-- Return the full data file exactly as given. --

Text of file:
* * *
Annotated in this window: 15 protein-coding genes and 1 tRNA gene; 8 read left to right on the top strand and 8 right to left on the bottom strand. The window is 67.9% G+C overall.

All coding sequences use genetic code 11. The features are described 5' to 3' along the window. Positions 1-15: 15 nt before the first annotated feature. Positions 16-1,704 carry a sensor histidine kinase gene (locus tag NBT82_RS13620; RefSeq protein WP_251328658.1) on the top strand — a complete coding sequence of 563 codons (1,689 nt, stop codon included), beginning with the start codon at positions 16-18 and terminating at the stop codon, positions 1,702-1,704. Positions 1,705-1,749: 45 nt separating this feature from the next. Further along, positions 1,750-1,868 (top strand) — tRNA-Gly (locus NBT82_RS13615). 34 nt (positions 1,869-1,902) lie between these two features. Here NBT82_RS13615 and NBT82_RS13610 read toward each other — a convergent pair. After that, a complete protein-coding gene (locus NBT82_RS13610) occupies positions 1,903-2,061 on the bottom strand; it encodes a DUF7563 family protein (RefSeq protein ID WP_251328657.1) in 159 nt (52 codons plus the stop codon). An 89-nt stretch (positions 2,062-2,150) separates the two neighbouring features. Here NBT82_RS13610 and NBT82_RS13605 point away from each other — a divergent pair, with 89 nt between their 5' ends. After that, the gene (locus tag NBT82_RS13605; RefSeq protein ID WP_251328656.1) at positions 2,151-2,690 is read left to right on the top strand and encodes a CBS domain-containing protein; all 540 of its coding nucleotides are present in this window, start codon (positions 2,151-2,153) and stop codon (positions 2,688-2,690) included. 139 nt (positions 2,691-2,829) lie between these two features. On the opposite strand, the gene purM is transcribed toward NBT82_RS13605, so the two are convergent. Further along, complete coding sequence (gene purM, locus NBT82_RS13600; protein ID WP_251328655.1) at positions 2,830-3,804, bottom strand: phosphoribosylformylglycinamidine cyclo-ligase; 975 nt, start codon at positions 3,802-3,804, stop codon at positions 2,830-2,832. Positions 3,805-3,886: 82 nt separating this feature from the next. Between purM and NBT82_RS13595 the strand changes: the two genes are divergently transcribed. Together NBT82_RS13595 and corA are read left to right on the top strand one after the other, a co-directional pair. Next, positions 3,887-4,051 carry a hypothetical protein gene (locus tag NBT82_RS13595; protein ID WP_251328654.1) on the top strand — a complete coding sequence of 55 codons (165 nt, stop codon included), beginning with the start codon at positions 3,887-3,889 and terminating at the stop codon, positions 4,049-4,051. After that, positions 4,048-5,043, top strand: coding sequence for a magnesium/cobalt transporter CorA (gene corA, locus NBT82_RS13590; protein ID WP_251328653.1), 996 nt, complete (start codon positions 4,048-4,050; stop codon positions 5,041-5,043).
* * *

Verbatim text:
Annotated in this window: 15 protein-coding genes and 1 tRNA gene; 8 read left to right on the top strand and 8 right to left on the bottom strand. The window is 67.9% G+C overall.

All coding sequences use genetic code 11. The features are described 5' to 3' along the window. Positions 1-15: 15 nt before the first annotated feature. Positions 16-1,704 carry a sensor histidine kinase gene (locus tag NBT82_RS13620; RefSeq protein WP_251328658.1) on the top strand — a complete coding sequence of 563 codons (1,689 nt, stop codon included), beginning with the start codon at positions 16-18 and terminating at the stop codon, positions 1,702-1,704. Positions 1,705-1,749: 45 nt separating this feature from the next. Further along, positions 1,750-1,868 (top strand) — tRNA-Gly (locus NBT82_RS13615). 34 nt (positions 1,869-1,902) lie between these two features. Here NBT82_RS13615 and NBT82_RS13610 read toward each other — a convergent pair. After that, a complete protein-coding gene (locus NBT82_RS13610) occupies positions 1,903-2,061 on the bottom strand; it encodes a DUF7563 family protein (RefSeq protein ID WP_251328657.1) in 159 nt (52 codons plus the stop codon). An 89-nt stretch (positions 2,062-2,150) separates the two neighbouring features. Here NBT82_RS13610 and NBT82_RS13605 point away from each other — a divergent pair, with 89 nt between their 5' ends. After that, the gene (locus tag NBT82_RS13605; RefSeq protein ID WP_251328656.1) at positions 2,151-2,690 is read left to right on the top strand and encodes a CBS domain-containing protein; all 540 of its coding nucleotides are present in this window, start codon (positions 2,151-2,153) and stop codon (positions 2,688-2,690) included. 139 nt (positions 2,691-2,829) lie between these two features. On the opposite strand, the gene purM is transcribed toward NBT82_RS13605, so the two are convergent. Further along, complete coding sequence (gene purM, locus NBT82_RS13600; protein ID WP_251328655.1) at positions 2,830-3,804, bottom strand: phosphoribosylformylglycinamidine cyclo-ligase; 975 nt, start codon at positions 3,802-3,804, stop codon at positions 2,830-2,832. Positions 3,805-3,886: 82 nt separating this feature from the next. Between purM and NBT82_RS13595 the strand changes: the two genes are divergently transcribed. Together NBT82_RS13595 and corA are read left to right on the top strand one after the other, a co-directional pair. Next, positions 3,887-4,051 carry a hypothetical protein gene (locus tag NBT82_RS13595; protein ID WP_251328654.1) on the top strand — a complete coding sequence of 55 codons (165 nt, stop codon included), beginning with the start codon at positions 3,887-3,889 and terminating at the stop codon, positions 4,049-4,051. After that, positions 4,048-5,043, top strand: coding sequence for a magnesium/cobalt transporter CorA (gene corA, locus NBT82_RS13590; protein ID WP_251328653.1), 996 nt, complete (start codon positions 4,048-4,050; stop codon positions 5,041-5,043).